Most Common Serving MistakesLucy Cullen
This week we’re bringing you five common serving mistakes and how to fix them. Make sure your team isn’t making these errors!
1) Greeting incorrectly
This is the first impression your guest is getting of your restaurant, and often one of the most common service mistakes. Greeting incorrectly can have a negative impact not only on the customer experience but also the restaurant’s revenue.
Ensure your guests are being greeted within 1 minute of seating and offered still or sparkling water. Almost more importantly, ensure servers are giving guests are warm and genuine greeting. Not a rushed and stressed out “Hi, welcome to X restaurant.” Guests are paying a pretty penny for this experience, and a warm heartfelt greeting costs nothing.
2. Not having menu knowledge
When guests are looking for a food or beverage recommendation, if the server doesn’t have knowledge or confidence in their recommendation this can damage the guest experience, and sales. Having strong knowledge of the menu helps make sure your guests feel taken care of, and not to mention helps increase sales! A well versed server should be able to recommend a wine in line with the budget and taste of the guest, and would pair nicely with their food.
3. Making modifications difficult
Guests should be able to make modifications to their meal without too much difficulty. Yes, there are some modifications which could compromise the dish (in which case the server should make alternate recommendations) but guests should be able to make a modification request and there be no difficulty with it. Because at the end of the day, the guest is always right.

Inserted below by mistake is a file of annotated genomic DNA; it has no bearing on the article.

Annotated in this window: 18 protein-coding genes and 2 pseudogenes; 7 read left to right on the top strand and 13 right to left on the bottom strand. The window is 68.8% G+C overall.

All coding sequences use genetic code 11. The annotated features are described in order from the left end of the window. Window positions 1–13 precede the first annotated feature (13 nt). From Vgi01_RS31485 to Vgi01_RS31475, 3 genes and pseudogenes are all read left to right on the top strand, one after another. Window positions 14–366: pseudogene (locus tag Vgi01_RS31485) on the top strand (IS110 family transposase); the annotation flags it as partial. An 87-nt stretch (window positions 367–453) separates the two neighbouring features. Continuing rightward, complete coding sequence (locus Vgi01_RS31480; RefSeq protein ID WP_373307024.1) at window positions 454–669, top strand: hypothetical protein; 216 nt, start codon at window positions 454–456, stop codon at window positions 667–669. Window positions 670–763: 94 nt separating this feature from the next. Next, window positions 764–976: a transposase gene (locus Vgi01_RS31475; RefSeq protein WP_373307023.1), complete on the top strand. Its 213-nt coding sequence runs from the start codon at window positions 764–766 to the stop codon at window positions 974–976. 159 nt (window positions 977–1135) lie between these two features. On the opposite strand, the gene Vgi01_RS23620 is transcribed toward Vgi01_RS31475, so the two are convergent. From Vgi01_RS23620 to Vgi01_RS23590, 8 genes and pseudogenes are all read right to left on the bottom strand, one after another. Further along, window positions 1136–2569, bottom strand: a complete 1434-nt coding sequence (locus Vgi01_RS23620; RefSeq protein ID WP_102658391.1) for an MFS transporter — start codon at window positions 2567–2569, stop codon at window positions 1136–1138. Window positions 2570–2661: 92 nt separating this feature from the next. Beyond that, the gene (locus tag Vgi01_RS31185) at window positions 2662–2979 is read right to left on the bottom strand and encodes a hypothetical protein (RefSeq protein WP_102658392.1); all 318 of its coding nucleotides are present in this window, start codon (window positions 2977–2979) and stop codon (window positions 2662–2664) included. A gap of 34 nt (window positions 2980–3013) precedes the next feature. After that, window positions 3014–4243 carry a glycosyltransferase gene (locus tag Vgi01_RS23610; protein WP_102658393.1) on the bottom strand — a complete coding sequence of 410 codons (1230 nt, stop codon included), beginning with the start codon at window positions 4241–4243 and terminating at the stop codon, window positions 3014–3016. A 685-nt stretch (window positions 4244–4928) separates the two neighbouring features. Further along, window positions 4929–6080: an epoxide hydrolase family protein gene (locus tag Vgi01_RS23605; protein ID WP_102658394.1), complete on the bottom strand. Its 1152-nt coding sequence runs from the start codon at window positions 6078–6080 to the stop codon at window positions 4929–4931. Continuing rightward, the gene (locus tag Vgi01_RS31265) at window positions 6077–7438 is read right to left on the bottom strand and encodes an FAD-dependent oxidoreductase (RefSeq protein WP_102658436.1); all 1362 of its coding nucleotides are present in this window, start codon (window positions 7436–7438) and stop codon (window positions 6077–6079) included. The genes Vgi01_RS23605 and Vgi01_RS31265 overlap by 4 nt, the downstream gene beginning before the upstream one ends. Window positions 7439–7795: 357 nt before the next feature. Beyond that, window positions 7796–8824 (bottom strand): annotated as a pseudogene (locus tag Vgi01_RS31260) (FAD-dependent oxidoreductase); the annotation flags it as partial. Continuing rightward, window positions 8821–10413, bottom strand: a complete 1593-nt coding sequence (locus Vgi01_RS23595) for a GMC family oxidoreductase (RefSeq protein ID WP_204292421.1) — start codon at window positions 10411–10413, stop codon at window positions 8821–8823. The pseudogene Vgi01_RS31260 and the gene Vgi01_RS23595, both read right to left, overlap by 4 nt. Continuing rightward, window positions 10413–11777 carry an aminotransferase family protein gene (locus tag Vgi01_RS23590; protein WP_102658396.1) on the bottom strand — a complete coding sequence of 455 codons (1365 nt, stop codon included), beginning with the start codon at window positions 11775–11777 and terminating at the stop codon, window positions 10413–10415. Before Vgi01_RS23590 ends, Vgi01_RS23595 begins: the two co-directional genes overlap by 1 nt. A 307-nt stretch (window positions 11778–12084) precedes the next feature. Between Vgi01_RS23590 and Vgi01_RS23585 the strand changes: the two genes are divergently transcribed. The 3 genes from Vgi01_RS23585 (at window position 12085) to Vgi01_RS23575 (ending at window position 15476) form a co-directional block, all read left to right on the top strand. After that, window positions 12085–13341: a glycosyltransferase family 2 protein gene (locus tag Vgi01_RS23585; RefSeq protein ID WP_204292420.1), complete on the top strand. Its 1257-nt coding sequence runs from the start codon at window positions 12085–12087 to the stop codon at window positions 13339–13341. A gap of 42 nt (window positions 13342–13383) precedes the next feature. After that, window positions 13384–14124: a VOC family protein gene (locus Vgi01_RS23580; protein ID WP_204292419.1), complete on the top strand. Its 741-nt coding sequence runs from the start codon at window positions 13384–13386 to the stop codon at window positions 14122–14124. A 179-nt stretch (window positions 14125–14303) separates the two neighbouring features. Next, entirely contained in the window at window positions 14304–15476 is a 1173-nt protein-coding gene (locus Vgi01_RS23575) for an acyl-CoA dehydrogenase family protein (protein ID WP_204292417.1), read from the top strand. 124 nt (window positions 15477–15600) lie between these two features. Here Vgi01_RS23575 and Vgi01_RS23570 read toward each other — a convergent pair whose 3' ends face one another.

4. Dirty tables and empty glasses!
Yes, it’s obvious. But it’s still a very common mistake! Water glasses should never be empty, and dirty plates should never be left on the table more than a minute. Also, guests should be asked within the last couple sips of their drink if they’d like another. This means they will drink their drink faster, and increase sales.
5. Taking to long to close the bill
Of course, you don’t want to rush your guests, but you also don’t want them waiting too long and having to flag the server down just to pay! This makes your guests frustrated, not to mention slows down turnover time on the tables. The waiter or waitress should close out the bill within 5–10 minutes of it being presented.
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